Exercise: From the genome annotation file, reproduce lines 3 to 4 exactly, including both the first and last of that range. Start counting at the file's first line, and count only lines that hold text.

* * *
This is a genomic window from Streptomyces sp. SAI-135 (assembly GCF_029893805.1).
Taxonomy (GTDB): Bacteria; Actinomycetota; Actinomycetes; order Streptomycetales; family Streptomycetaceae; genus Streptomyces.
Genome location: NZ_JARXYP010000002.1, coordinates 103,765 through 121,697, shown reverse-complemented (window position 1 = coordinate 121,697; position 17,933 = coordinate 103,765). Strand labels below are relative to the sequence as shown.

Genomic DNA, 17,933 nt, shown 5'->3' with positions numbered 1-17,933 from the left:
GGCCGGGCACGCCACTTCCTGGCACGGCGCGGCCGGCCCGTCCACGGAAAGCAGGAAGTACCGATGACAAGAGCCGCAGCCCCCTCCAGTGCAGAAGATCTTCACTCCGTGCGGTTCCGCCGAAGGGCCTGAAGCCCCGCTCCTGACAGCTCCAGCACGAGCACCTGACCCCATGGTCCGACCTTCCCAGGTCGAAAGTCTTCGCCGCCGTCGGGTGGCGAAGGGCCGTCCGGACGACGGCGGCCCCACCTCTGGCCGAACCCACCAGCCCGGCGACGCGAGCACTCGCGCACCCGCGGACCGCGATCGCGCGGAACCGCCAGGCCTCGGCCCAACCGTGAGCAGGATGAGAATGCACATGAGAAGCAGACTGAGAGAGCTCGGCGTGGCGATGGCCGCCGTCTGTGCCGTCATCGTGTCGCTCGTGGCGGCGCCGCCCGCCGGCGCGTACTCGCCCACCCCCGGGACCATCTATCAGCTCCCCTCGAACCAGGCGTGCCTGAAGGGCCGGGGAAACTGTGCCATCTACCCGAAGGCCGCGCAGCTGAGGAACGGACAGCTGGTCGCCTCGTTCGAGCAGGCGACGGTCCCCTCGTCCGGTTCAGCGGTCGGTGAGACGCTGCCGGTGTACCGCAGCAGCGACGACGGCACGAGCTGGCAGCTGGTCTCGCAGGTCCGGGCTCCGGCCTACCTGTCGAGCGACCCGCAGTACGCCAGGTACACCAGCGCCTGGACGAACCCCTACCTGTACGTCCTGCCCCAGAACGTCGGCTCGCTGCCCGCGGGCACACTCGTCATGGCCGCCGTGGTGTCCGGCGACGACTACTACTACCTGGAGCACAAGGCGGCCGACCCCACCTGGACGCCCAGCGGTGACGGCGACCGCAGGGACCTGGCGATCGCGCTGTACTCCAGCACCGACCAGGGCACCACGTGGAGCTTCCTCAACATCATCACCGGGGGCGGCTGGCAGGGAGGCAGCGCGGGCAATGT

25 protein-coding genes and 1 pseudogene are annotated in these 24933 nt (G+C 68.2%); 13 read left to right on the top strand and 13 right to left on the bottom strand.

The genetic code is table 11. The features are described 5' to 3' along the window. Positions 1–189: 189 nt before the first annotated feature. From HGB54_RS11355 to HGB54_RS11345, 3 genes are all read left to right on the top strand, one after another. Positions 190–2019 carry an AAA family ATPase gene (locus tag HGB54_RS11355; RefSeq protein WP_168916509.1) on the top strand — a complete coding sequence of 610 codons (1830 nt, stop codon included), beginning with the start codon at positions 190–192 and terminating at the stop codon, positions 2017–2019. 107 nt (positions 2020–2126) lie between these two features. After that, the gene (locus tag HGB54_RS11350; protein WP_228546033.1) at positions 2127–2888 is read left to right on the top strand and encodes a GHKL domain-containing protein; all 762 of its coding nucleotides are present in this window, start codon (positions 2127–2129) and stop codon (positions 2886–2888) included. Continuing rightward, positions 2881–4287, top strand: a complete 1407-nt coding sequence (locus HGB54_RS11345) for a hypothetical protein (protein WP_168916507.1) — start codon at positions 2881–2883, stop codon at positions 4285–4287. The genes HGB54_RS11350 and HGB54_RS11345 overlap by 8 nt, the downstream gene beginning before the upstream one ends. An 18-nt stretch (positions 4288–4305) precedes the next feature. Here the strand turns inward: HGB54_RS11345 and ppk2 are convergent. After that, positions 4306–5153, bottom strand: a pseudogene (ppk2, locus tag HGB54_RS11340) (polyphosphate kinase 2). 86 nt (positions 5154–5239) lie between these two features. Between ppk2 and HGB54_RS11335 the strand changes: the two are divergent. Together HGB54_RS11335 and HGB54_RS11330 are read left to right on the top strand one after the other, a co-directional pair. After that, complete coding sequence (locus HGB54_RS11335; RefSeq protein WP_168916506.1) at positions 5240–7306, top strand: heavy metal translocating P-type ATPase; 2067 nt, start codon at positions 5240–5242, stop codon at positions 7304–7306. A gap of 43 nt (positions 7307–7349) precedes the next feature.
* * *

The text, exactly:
Genome location: NZ_JARXYP010000002.1, coordinates 103,765 through 121,697, shown reverse-complemented (window position 1 = coordinate 121,697; position 17,933 = coordinate 103,765). Strand labels below are relative to the sequence as shown.

Genomic DNA, 17,933 nt, shown 5'->3' with positions numbered 1-17,933 from the left: